Parkinsons Disease Home > Parkinson's Disease and Stem Cells
Research is currently being performed with stem cells in animals with brain damage resembling Parkinson's disease. Recent studies have found that embryonic stem cells can spontaneously acquire many of the features of dopamine-producing neurons. Continued research is necessary to help scientists learn how to control these cells in ways that improve their effectiveness and reduce the risk of tumors and other side effects.
Stem Cell Research and Parkinson's Disease: An OverviewParkinson's disease is a common condition that affects more than 2 percent of the population over 65 years of age. The disease is caused by a progressive loss of dopamine -- producing nerve cells. This leads to the classic Parkinson's disease symptoms, including tremors, rigidity, and abnormally decreased mobility.
Parkinson's disease may be the first disease where stem cell transplantation proves successful, for a couple of reasons. The first is that scientists know the specific type of nerve cell needed to relieve the symptoms of the disease. Second, several laboratories have been successful in transplanting stem cells into animals with Parkinson's disease.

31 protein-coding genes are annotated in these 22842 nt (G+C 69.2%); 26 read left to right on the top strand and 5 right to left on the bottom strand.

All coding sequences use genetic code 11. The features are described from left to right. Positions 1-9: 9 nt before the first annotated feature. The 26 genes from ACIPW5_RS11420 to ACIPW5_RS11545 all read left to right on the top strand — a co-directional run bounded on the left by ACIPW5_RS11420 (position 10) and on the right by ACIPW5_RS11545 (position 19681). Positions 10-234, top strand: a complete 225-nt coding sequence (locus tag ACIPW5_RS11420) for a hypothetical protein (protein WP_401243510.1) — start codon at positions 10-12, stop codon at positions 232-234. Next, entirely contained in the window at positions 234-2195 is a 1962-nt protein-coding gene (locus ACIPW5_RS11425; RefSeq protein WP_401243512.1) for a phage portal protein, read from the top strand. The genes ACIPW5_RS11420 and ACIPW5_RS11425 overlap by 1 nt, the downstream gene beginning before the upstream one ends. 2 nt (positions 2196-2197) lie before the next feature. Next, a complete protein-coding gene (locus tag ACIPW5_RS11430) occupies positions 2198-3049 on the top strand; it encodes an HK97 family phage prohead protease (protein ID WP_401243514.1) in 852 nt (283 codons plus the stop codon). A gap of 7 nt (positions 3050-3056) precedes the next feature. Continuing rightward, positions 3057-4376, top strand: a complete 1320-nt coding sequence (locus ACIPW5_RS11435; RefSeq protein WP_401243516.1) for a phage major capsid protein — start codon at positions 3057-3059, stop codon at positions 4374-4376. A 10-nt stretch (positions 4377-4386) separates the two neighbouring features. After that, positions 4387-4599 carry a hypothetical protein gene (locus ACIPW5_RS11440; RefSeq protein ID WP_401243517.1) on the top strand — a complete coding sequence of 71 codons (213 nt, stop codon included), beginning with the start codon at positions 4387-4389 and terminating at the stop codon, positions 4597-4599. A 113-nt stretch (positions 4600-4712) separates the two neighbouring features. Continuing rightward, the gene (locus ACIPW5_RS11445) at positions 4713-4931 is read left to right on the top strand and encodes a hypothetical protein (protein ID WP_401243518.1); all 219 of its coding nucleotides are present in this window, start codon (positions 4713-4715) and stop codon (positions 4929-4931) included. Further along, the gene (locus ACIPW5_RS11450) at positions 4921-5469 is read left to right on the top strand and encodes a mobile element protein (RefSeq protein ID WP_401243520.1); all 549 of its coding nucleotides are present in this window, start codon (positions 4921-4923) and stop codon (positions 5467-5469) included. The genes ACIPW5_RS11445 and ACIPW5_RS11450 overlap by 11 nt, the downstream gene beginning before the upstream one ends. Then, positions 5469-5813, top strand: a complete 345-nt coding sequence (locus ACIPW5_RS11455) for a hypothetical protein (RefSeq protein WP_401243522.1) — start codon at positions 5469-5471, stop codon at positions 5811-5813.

Current Findings on Parkinson's Disease and Stem CellsThere is a lot of excitement surrounding the use of stem cells to treat Parkinson's disease. Part of this excitement comes from a study that was published in January 2002 in the Proceedings of the National Academy of Sciences.
This study showed that mouse embryonic stem cells transplanted into rats with brain damage resembling Parkinson's disease spontaneously acquired many of the features of dopamine-producing brain cells. These animals also showed a gradual reduction in their Parkinson's disease symptoms, and brain scans revealed evidence that the transplanted cells integrated with the surrounding area and began to produce dopamine.
The findings raise the possibility that embryonic stem cell transplants may one day be useful in Parkinson's disease treatment, as well as treatments for other brain disorders.
Many of the symptoms of Parkinson's result from the loss of neurons that produce dopamine, a nerve-signaling chemical. Previous studies have shown that embryonic stem cells can take on the characteristics of dopamine-producing neurons in culture. However, this is the first study to show that undifferentiated (unspecialized) embryonic stem cells transplanted into the brains of animals with Parkinson's-like diseases can develop into dopamine-producing cells -- with no special pretreatment to control their fate.